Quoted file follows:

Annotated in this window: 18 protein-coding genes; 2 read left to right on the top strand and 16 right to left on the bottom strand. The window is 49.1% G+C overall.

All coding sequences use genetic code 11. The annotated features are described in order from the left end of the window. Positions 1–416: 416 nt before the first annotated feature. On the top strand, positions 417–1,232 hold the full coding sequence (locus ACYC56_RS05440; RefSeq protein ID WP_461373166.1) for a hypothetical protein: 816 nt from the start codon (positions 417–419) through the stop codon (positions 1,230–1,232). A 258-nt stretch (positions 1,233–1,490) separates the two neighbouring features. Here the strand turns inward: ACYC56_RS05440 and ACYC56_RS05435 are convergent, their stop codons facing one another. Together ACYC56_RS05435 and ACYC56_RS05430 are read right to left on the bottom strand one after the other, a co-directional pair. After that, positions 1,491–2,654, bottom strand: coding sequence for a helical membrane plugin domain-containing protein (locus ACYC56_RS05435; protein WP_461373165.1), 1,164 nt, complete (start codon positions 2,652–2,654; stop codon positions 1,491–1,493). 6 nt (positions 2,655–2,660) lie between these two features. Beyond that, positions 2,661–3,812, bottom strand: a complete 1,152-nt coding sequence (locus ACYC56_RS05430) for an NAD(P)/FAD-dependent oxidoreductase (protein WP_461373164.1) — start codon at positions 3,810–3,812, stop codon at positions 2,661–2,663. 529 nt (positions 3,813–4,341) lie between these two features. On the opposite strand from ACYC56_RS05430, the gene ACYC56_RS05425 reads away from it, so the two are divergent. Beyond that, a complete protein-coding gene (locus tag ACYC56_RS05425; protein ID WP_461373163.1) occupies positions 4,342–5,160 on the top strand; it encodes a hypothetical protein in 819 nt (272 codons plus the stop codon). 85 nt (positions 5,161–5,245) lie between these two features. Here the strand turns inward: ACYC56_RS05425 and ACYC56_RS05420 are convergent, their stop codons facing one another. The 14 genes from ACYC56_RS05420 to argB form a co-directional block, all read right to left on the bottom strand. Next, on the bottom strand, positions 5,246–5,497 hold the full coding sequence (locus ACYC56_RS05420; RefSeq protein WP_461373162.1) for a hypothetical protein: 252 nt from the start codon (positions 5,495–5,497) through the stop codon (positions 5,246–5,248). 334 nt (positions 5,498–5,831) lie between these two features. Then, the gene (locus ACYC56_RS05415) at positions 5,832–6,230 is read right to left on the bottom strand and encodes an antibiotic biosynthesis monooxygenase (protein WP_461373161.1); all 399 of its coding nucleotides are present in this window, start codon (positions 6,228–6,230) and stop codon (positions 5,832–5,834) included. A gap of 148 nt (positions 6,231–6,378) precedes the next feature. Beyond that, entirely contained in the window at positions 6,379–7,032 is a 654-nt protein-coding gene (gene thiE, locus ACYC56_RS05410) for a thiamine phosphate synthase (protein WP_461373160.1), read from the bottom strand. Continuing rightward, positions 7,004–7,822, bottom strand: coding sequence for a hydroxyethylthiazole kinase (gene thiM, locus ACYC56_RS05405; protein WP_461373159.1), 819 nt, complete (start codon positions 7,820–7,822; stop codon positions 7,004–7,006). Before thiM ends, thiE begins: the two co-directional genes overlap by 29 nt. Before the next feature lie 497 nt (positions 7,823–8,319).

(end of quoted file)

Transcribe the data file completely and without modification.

Annotated in this window: 18 protein-coding genes; 2 read left to right on the top strand and 16 right to left on the bottom strand. The window is 49.1% G+C overall.

All coding sequences use genetic code 11. The annotated features are described in order from the left end of the window. Positions 1–416: 416 nt before the first annotated feature. On the top strand, positions 417–1,232 hold the full coding sequence (locus ACYC56_RS05440; RefSeq protein ID WP_461373166.1) for a hypothetical protein: 816 nt from the start codon (positions 417–419) through the stop codon (positions 1,230–1,232). A 258-nt stretch (positions 1,233–1,490) separates the two neighbouring features. Here the strand turns inward: ACYC56_RS05440 and ACYC56_RS05435 are convergent, their stop codons facing one another. Together ACYC56_RS05435 and ACYC56_RS05430 are read right to left on the bottom strand one after the other, a co-directional pair. After that, positions 1,491–2,654, bottom strand: coding sequence for a helical membrane plugin domain-containing protein (locus ACYC56_RS05435; protein WP_461373165.1), 1,164 nt, complete (start codon positions 2,652–2,654; stop codon positions 1,491–1,493). 6 nt (positions 2,655–2,660) lie between these two features. Beyond that, positions 2,661–3,812, bottom strand: a complete 1,152-nt coding sequence (locus ACYC56_RS05430) for an NAD(P)/FAD-dependent oxidoreductase (protein WP_461373164.1) — start codon at positions 3,810–3,812, stop codon at positions 2,661–2,663. 529 nt (positions 3,813–4,341) lie between these two features. On the opposite strand from ACYC56_RS05430, the gene ACYC56_RS05425 reads away from it, so the two are divergent. Beyond that, a complete protein-coding gene (locus tag ACYC56_RS05425; protein ID WP_461373163.1) occupies positions 4,342–5,160 on the top strand; it encodes a hypothetical protein in 819 nt (272 codons plus the stop codon). 85 nt (positions 5,161–5,245) lie between these two features. Here the strand turns inward: ACYC56_RS05425 and ACYC56_RS05420 are convergent, their stop codons facing one another. The 14 genes from ACYC56_RS05420 to argB form a co-directional block, all read right to left on the bottom strand. Next, on the bottom strand, positions 5,246–5,497 hold the full coding sequence (locus ACYC56_RS05420; RefSeq protein WP_461373162.1) for a hypothetical protein: 252 nt from the start codon (positions 5,495–5,497) through the stop codon (positions 5,246–5,248). 334 nt (positions 5,498–5,831) lie between these two features. Then, the gene (locus ACYC56_RS05415) at positions 5,832–6,230 is read right to left on the bottom strand and encodes an antibiotic biosynthesis monooxygenase (protein WP_461373161.1); all 399 of its coding nucleotides are present in this window, start codon (positions 6,228–6,230) and stop codon (positions 5,832–5,834) included. A gap of 148 nt (positions 6,231–6,378) precedes the next feature. Beyond that, entirely contained in the window at positions 6,379–7,032 is a 654-nt protein-coding gene (gene thiE, locus ACYC56_RS05410) for a thiamine phosphate synthase (protein WP_461373160.1), read from the bottom strand. Continuing rightward, positions 7,004–7,822, bottom strand: coding sequence for a hydroxyethylthiazole kinase (gene thiM, locus ACYC56_RS05405; protein WP_461373159.1), 819 nt, complete (start codon positions 7,820–7,822; stop codon positions 7,004–7,006). Before thiM ends, thiE begins: the two co-directional genes overlap by 29 nt. Before the next feature lie 497 nt (positions 7,823–8,319).